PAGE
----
Reporting aspects have gained attention. “All of our ovens have temperature trending and the ability to integrate with offline systems for recording valuable product data such as throughput, temperature, recipe and time,” said Phil Domenicucci, EPM Thermal Solutions, AMF Bakery Systems, Richmond, VA. “This adds a valuable time stamp to specific products being baked.”

Such information more directly describes actual baking conditions, especially when augmented by separate data-gathering methods. Scott McCally, product manager, thermal group, Stewart Systems, Inc., Plano, TX, described current work to develop a system that uses programmed analytics to automatically monitor a product’s “S” profile, also known as its baking curve. “This system will identify and correct profile drifting during operation and is heavily dependent on the data retrieved from data loggers operating continually within the production environment,” he explained.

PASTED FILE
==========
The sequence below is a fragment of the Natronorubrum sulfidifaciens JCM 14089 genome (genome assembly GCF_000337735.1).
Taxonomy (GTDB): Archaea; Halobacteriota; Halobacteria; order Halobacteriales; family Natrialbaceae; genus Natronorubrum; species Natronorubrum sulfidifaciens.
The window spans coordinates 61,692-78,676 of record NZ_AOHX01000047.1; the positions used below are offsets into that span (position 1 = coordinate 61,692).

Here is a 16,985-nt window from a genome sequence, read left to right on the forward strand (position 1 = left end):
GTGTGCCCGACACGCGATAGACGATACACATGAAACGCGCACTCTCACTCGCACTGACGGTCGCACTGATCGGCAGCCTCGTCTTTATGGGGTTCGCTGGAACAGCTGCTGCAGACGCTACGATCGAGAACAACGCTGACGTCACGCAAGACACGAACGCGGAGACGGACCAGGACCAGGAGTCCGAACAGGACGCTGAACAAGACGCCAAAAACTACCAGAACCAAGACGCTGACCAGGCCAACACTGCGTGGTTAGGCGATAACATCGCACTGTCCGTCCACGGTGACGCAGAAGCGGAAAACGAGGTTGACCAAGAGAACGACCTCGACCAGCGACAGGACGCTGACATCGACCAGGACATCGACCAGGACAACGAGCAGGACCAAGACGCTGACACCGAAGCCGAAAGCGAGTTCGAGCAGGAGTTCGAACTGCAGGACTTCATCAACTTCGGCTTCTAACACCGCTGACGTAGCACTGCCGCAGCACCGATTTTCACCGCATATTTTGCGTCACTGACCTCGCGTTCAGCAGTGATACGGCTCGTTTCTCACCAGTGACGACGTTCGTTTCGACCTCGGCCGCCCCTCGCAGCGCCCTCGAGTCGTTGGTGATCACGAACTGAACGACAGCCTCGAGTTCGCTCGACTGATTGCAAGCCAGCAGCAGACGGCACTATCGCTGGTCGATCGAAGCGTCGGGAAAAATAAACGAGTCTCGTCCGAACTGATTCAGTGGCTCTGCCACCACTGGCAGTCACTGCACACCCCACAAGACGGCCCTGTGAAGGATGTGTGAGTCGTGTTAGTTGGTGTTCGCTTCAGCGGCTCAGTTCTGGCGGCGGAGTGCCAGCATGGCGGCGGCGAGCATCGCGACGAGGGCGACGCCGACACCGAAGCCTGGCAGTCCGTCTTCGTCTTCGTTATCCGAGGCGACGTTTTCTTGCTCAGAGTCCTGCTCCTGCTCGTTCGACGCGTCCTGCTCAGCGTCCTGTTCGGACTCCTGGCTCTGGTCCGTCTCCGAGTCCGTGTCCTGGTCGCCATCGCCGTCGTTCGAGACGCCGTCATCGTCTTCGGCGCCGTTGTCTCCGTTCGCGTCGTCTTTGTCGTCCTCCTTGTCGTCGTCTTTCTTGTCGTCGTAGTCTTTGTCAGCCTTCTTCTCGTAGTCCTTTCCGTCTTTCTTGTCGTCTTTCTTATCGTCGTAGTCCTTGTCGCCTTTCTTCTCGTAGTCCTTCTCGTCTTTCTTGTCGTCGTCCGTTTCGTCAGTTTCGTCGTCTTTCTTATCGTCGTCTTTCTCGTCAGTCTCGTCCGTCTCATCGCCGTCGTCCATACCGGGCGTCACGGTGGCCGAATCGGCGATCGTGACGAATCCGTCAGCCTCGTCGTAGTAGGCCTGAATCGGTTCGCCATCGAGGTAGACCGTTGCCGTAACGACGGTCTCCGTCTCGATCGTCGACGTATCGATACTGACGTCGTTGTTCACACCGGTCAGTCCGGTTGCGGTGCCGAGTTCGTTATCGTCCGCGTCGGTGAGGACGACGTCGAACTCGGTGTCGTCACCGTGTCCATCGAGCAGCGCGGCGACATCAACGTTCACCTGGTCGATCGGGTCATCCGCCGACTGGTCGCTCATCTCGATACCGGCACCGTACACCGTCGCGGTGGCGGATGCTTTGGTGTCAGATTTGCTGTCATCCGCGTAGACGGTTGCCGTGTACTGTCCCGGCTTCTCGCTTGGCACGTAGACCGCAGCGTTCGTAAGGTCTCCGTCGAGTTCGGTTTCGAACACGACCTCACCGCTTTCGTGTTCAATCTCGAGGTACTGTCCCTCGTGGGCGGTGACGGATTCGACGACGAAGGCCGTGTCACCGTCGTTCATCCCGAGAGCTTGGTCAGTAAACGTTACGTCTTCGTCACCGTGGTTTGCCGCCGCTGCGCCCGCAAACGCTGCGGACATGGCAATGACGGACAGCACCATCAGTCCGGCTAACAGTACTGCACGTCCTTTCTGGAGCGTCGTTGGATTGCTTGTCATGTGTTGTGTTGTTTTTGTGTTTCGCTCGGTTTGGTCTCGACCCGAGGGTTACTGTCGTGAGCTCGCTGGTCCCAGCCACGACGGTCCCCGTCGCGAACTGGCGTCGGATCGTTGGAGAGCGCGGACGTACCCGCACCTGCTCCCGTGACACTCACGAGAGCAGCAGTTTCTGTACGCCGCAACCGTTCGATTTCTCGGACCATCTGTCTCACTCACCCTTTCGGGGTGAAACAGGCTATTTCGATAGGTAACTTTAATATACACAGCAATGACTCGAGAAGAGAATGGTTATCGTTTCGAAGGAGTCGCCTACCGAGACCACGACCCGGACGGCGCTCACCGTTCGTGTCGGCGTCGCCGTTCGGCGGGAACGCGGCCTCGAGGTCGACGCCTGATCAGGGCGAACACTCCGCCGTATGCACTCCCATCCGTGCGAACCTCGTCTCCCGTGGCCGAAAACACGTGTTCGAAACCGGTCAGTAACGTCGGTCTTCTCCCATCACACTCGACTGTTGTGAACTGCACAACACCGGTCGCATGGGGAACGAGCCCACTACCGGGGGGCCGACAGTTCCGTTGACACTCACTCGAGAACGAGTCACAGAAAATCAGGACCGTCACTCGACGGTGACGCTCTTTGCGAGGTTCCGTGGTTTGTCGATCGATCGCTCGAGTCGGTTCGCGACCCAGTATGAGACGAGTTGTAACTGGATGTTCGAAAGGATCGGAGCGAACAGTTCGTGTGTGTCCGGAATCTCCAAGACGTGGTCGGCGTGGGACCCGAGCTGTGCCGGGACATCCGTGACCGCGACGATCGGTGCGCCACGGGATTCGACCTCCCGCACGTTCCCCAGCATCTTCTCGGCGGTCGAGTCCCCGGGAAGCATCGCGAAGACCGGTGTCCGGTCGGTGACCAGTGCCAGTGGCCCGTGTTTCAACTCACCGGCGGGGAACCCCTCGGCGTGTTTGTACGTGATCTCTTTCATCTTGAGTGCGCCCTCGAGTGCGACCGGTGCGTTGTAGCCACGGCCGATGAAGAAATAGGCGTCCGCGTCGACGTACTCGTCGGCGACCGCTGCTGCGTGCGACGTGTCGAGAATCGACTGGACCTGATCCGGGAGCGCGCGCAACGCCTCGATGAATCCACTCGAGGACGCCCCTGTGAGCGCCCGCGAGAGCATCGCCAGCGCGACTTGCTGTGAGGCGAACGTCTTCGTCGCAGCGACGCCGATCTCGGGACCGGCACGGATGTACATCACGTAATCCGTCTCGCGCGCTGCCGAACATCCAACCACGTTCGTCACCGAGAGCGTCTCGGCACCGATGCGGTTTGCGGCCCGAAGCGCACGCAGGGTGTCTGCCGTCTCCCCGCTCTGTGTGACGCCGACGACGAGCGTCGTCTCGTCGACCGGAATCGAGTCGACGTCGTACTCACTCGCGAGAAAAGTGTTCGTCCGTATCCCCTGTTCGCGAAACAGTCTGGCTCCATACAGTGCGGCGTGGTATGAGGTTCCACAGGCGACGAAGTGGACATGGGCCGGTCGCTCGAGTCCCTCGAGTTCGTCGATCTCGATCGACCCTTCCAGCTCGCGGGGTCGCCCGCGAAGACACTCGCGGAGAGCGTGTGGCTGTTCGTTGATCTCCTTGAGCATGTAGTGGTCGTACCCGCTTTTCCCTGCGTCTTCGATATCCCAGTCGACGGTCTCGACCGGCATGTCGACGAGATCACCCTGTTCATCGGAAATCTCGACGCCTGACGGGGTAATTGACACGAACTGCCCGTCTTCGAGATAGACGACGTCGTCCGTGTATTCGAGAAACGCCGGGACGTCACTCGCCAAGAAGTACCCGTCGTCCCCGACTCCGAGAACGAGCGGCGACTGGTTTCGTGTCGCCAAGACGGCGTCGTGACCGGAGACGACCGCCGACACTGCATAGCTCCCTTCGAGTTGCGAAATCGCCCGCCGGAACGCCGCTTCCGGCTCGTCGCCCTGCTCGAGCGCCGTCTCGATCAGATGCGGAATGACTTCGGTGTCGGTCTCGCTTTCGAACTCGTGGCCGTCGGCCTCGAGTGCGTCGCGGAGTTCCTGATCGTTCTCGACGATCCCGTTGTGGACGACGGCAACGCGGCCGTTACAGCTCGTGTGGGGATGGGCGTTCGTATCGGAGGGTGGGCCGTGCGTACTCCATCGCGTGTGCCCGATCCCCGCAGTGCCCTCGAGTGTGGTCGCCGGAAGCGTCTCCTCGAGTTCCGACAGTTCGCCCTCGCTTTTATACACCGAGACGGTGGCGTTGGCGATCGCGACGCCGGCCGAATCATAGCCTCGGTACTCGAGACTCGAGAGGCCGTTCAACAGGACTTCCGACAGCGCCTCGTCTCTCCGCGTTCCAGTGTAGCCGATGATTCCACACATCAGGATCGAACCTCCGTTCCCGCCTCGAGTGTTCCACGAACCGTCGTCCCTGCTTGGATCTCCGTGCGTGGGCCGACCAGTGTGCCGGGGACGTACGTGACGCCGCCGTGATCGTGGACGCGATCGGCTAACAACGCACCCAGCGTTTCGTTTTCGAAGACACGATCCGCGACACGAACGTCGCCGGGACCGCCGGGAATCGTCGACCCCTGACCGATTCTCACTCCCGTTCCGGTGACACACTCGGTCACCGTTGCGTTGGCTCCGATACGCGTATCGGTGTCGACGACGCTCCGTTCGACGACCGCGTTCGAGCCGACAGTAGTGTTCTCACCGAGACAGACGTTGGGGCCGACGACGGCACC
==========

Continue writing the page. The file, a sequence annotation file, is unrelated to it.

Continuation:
Air quality issues also get involved. Franz Haas Machinery of America, Richmond, VA, recently integrated regulation of internal air pressure within the oven chamber. “The bakery has to maintain a slight negative pressure within the baking chamber, and with a thermal oxidizer, you have to control the exhaust rate to satisfy Environmental Protection Agency regulations,” said Kevin Knott, the company’s technical sales manager.

Upgraded state of the art

Programmable logic controllers (PLCs) and computers have become more capable in recent years with greater computing power and more abundant storage memory. But the list of variables that oven controls monitor and adjust control systems has also grown.

“Of course, at the heart of baking is accurate, real-time measurement of heating,” Ms. Hicks said. This includes individual zone temperatures, burner temperatures, burner efficiencies and temperature trending. This information is readily available through touch-screen human-machine interface (HMI) and remotely via local-area network (LAN). Yet security provisions properly limit access to more sensitive settings, admitting only ­authorized personnel, thus ensuring that vital parameters are not lost or inadvertently changed.